Monday, July 8, 2024

What's Up LeRoy Cook

 What’s Up


by LeRoy Cook.




Suggested Banner: Who Had The Most?


The Fourth came and went mostly uneventfully, aviationwise. There was some Holiday traffic, but due to fog and low ceilings north of us and storms to the south of us, most flying was deferred until Friday and Saturday. We recovered two expended Japanese lanterns from the airport's taxiway, where they had drifted after their hot air ran out.


People occasionally ask “what do fireworks look like from up there?” and we have to tell them, “not much, unless you're right down among them.” The rocket's red glare and bombs bursting in air kinda fades into all the other lights passing below; it's more impressive seen from below, against a black sky.


Transient traffic observed were some Cessna Skyhawk and Piper Archer training planes, a Cessna Skylane, and a Piper Arrow. Todd Proach flew in from Camdenton with his Beech Bonanza A36, but then, he's a partial resident here because his Harrisonville base is closed until October. Todd recently passed his checkride for Instrument Instructor and added a Multi-engine rating to his accomplishments. Other local flyers were Jay McClintock, training in his Piper Tomahawk, me in the club Skyhawk, and Josh Poe, soloing in a Cessna 150.


This coming Saturday and Sunday is the biennial Wings Over Whiteman open house at Whiteman AFB near Knob Noster, so slather on the sunscreen and lace up your walking shoes, because you'll be on acres and acres of concrete, viewing all the military hardware and watching them convert jet-fuel into noise. Drive in via the north gate; don't even think about flying there. The airspace starts being locked up to 17,000 feet on Friday afternoon, closing until the show's over on Sunday. Consult the NOTAM to make sure you stay clear.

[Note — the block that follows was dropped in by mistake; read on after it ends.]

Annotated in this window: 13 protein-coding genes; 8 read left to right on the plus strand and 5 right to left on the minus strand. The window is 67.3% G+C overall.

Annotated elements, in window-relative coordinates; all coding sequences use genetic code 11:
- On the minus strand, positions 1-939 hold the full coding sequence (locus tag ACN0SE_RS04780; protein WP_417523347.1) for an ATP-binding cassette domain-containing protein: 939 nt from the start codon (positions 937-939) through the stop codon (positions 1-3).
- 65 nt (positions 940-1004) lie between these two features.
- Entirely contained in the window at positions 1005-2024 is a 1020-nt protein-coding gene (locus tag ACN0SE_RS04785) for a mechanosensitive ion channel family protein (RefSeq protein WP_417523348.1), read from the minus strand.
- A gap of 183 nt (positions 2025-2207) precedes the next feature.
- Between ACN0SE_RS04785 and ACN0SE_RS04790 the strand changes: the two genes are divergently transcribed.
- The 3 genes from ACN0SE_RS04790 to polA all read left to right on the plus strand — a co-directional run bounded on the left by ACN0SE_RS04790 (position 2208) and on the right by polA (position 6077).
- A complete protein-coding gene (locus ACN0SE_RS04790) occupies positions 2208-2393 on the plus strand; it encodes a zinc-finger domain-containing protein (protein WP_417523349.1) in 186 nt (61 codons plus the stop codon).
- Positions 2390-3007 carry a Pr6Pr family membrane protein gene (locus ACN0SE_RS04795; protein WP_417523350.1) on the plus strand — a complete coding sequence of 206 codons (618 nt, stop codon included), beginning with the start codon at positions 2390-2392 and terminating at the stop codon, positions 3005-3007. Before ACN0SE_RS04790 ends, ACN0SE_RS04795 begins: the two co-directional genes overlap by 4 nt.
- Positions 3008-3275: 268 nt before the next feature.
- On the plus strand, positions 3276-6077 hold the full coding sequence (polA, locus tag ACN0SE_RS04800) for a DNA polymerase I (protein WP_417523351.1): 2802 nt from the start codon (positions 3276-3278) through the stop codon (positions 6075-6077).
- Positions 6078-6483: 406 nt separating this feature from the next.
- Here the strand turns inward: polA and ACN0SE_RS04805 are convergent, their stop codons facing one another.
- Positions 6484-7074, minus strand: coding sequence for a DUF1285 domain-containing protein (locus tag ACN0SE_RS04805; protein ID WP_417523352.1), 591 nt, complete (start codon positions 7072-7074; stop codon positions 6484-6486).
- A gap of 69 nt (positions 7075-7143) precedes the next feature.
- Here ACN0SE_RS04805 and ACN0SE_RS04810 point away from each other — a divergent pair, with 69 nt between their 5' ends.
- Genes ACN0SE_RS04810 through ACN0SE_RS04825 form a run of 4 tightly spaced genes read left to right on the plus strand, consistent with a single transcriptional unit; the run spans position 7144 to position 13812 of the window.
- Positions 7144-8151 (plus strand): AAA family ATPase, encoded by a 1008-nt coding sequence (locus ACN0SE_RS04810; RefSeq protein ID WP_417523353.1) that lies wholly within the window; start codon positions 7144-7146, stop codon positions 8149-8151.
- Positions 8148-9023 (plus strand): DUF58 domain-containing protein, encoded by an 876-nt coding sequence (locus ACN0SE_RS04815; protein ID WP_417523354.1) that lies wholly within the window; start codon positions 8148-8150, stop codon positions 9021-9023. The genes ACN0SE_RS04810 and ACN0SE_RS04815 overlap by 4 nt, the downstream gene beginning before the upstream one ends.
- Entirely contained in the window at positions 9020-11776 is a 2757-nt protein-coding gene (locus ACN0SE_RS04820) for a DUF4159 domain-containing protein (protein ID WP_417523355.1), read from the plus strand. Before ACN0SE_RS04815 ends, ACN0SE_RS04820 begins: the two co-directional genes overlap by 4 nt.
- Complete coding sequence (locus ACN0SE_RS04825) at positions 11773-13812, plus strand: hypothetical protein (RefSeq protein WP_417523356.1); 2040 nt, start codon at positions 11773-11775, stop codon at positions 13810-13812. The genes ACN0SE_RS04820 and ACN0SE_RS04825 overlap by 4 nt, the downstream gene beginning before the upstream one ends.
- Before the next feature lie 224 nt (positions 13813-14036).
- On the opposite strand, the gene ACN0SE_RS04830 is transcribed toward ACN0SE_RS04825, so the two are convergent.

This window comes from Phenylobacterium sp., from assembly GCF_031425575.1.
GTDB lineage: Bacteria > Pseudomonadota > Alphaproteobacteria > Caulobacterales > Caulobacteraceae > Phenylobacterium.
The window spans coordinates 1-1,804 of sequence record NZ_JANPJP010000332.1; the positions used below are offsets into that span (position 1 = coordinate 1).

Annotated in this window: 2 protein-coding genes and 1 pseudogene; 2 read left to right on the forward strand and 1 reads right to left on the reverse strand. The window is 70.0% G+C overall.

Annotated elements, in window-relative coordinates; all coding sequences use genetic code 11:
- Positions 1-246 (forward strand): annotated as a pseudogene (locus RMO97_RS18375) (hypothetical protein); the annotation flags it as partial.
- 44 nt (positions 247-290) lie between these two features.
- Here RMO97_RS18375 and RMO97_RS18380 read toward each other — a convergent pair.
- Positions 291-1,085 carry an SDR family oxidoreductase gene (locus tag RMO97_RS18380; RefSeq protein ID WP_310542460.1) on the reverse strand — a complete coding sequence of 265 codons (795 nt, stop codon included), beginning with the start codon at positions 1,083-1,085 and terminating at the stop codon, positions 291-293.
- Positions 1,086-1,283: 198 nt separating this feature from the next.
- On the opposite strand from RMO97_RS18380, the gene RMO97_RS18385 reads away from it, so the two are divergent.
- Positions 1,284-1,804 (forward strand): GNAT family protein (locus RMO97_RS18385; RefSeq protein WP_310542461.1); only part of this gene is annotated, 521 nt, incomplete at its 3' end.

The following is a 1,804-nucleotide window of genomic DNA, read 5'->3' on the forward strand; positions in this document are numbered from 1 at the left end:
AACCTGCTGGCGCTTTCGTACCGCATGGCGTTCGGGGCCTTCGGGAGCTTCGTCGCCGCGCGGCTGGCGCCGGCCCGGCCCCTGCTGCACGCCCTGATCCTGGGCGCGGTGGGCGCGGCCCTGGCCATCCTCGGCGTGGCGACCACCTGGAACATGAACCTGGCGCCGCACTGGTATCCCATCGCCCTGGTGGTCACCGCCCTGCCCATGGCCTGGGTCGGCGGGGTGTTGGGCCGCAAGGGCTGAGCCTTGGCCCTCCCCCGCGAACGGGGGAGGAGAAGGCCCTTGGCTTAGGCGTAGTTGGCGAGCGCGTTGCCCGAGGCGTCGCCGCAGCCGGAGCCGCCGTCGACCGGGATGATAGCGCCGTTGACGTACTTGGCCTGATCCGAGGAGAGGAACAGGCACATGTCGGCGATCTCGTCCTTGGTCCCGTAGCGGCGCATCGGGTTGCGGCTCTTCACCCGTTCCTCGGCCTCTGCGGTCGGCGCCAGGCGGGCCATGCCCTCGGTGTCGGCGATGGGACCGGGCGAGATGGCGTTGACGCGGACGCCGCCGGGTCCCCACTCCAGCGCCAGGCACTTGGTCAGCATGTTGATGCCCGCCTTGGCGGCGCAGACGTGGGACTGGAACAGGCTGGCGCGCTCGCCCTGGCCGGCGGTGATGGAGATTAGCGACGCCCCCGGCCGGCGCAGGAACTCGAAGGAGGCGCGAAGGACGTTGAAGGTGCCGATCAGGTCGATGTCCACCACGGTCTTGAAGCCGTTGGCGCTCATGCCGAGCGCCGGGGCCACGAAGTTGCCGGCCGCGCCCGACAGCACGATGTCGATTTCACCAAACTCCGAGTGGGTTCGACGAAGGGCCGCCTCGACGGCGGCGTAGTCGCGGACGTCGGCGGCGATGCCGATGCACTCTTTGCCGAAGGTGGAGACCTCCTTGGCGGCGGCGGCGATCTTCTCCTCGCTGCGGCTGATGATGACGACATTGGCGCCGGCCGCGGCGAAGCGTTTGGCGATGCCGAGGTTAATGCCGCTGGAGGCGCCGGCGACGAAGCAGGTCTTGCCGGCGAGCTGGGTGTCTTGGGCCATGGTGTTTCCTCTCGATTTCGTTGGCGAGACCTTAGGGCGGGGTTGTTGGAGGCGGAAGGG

On the national scene, it was reported last week that Las Vegas, Nevada is going to add another airport to the local landing options. The International airport is fairly saturated with airline traffic, North Las Vegas has a load of general aviation and Henderson is full, so Lost Wages is building an Executive airport out in the desert 30 miles west, where high-rollers can park their private wings.


In a continuation of last week’s discussion about who had logged the most total flying time, we gave the title to Captain Dick Merrill of Eastern Airlines with 45,000 hours. However, veteran ppeline-patrol pilot Ed Long had 64,397 hours, according to Guiness, and famous flight instructor Evelyn "Mama Bird" Johnson passed away at 102 with 57,535 hours, accrued one at a time. Now our question posed  in the last column was, why was Merrill called a "Hump pilot?" That's what they called the World War II pilots who flew through (not over) the Himalaya mountains between India and China carrying supplies. Rich Hill's Marion Schooly was one. Next, who was "Lady Lindy?" You can send your answers to [email protected].